Life Mask

Today I finished reading 'Life Mask' by Emma Donoghue. It has taken me about 6 weeks to read it - quite unusual for me because normally I speed through books. However, it's a book that you really have to think about - not one to read when you are tired. So that really cut down on my reading time!

What is the story about? Well, it tells a true story set amongst the upper classes of London in the late eighteenth century. Its three main characters are Eliza Farren, an actress, the Earl of Derby, and a well-connected female sculptor, Anne Damer. Emma Donoghue states that she was inspired to write the story after reading some gossip from the time, linking Eliza and Anne romantically:

Her little stock of private Fame
Will fall a wreck to public Clamour
If Farren herds with her whose Name
Approaches very near to Damn her.

Obviously, at this time, "Sapphism" was something that no woman would admit to or want to be linked to. "The World" i.e. the social circles in which the women mixed would be scandalised at such a notion, even though many of them were conducting extra marital affairs themselves.

It is an interesting book for many reasons. Firstly, the fact that it is based upon a true story and people who actually lived and loved, pretty much as described in the book. It is interesting to see pictures of some of the paintings and sculptures featured in the story.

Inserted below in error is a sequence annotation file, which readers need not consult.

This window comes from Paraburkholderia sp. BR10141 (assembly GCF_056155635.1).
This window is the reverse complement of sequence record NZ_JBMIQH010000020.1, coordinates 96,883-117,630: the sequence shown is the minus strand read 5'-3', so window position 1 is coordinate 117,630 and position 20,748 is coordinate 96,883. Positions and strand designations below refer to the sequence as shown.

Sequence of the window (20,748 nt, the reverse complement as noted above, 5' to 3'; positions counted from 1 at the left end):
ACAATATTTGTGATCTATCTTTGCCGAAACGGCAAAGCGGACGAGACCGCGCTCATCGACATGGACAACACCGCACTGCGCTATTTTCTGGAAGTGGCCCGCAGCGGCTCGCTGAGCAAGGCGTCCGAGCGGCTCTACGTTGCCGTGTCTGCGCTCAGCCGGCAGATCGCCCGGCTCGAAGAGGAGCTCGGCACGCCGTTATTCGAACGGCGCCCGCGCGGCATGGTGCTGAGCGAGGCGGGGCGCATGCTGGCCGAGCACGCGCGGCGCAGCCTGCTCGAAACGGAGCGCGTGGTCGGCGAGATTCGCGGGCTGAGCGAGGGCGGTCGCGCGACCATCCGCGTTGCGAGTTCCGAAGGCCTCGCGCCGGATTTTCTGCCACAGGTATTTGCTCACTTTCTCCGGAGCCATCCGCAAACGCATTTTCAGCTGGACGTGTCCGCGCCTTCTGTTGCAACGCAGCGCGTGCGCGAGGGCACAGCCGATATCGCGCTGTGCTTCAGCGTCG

Secondly, the whole book is based pretty much on the political aspect of my history A-level. When I was doing my A-levels I found it all deathly dry and boring. But somehow this book has brought many of the characters to life, in particular Georgiana, Duchess of Devonshire and Walpole, who I grew quite fond of in the end (couldn't say the same about studying his foreign policy though!)

The third reason I enjoyed this book is that it gives a really good sense of how people conducted romantic relationships in those days. If you're looking for a bodice ripper of a book then you're not going to find it here. It's all very gentle and proper. Yes, there is some "action" towards the end of the book, but even then it's quite restrained. It really highlights how much people have changed in their attitudes to love and sex, and also, thankfully, to gay and lesbian relationships. It's interesting to note that there *were* gay and lesbian people around at that time. But it was all very hidden.